Dealing with disappointment
When I started blogging two years ago the aim was to help me find a way, any way, to stay at home. I tried a few different things, took a few courses and found myself working as a Social Media Manager. I was able to leave my admin job and am now officially self employed. I thought I would start sharing some of the things I have learnt along the way.
Being self employed can often mean a lot of work pitching for little reward, even worse are the times when you are offered a job that never actually materialises.
- Don’t bank on it until you have banked it. I learnt quite quickly that people aren’t always true to their word. I got offered an increase in work and pay from a client that never materialised and had turned down work to accommodate the extra time it would take me. The lesson I learnt was that it would have been better to be crazy busy for one month than the reality of not having enough. Now, until I have actually started a job and banked my first invoice, I don’t take anything for granted.
- Work comes and work goes. It is always worth remembering that for as many disappointments you face, there will be great things too. After one of my clients lost some of their work they had to lose me, things happen, then randomly, months later, I got an email from someone who had worked with my client and she had recommended me to them and I got a nice little bundle of work I wasn’t expecting.
- Sometimes you’ll just never know. So you’ve pitched, interviewed, built a rapor and won a job, all you are waiting for is a start date. You wait, you drop them a little email, you wait some more, you try to call and get voicemail and eventually you just have to give up. Sometimes things just aren’t meant to be, nine times out of ten you’ll know why, I’ve been told that I’m not a great fit, that they can get it cheaper elsewhere and every other polite let down inbetween, but sometimes you’ll just never get the feedback and you have to accept that. These can be the hardest to deal with, I’d always rather just be told than left hanging.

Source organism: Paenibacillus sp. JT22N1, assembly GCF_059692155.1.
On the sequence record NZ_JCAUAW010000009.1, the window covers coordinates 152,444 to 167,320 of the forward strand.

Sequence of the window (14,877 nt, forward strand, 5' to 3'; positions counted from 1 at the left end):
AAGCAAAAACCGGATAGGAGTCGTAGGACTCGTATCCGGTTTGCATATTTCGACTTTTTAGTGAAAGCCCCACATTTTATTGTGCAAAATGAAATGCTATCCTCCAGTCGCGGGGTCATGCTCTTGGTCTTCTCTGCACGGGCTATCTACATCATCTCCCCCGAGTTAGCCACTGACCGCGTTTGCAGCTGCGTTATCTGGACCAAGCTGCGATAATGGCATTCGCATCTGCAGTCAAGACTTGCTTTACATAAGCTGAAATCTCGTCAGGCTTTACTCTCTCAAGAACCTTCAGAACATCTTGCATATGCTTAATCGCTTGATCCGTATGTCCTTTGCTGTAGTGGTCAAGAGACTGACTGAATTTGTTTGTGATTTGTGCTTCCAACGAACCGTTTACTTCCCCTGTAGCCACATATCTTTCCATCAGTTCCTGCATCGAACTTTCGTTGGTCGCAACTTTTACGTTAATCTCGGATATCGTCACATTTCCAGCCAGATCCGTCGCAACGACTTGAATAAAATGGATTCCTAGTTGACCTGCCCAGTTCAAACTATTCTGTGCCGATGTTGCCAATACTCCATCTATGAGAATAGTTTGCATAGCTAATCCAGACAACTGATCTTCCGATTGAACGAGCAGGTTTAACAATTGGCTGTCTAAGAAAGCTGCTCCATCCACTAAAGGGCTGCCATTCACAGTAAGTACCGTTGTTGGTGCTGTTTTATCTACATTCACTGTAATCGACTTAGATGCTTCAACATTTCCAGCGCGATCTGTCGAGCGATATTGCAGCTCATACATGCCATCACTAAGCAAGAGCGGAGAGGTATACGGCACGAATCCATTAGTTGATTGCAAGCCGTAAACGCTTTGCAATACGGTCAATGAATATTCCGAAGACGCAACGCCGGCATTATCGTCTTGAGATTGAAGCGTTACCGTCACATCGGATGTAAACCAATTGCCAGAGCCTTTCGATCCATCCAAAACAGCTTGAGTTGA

- Stability can be hard to come by. I have a couple of long term ‘stable’ clients, but I am under no form of contract and me services may not be required at any given moment. This is just part of my lifestyle now, but this is both worrying and disappointing to my husband, don’t get me wrong I’m often more than a little nervous too. What I have to remember is that my change of work and becoming self employed effects ore than just me and what he needs to remember is that I need a chance to get established.
- You’ll sometimes find yourself working for free. OK so I’m not going to agree to a job without agreeing to my pay, but that time running up to the negotiations, the interviews, the proposals, the pitches, the research all that time is unpaid and there is nothing more demoralising than putting in all that effort to not get anything out of it. This is why the occasional day off to relax and have fun with your family is important, if you don’t take a break from it you will go crazy.
If you work from home do find the same things? Any tips?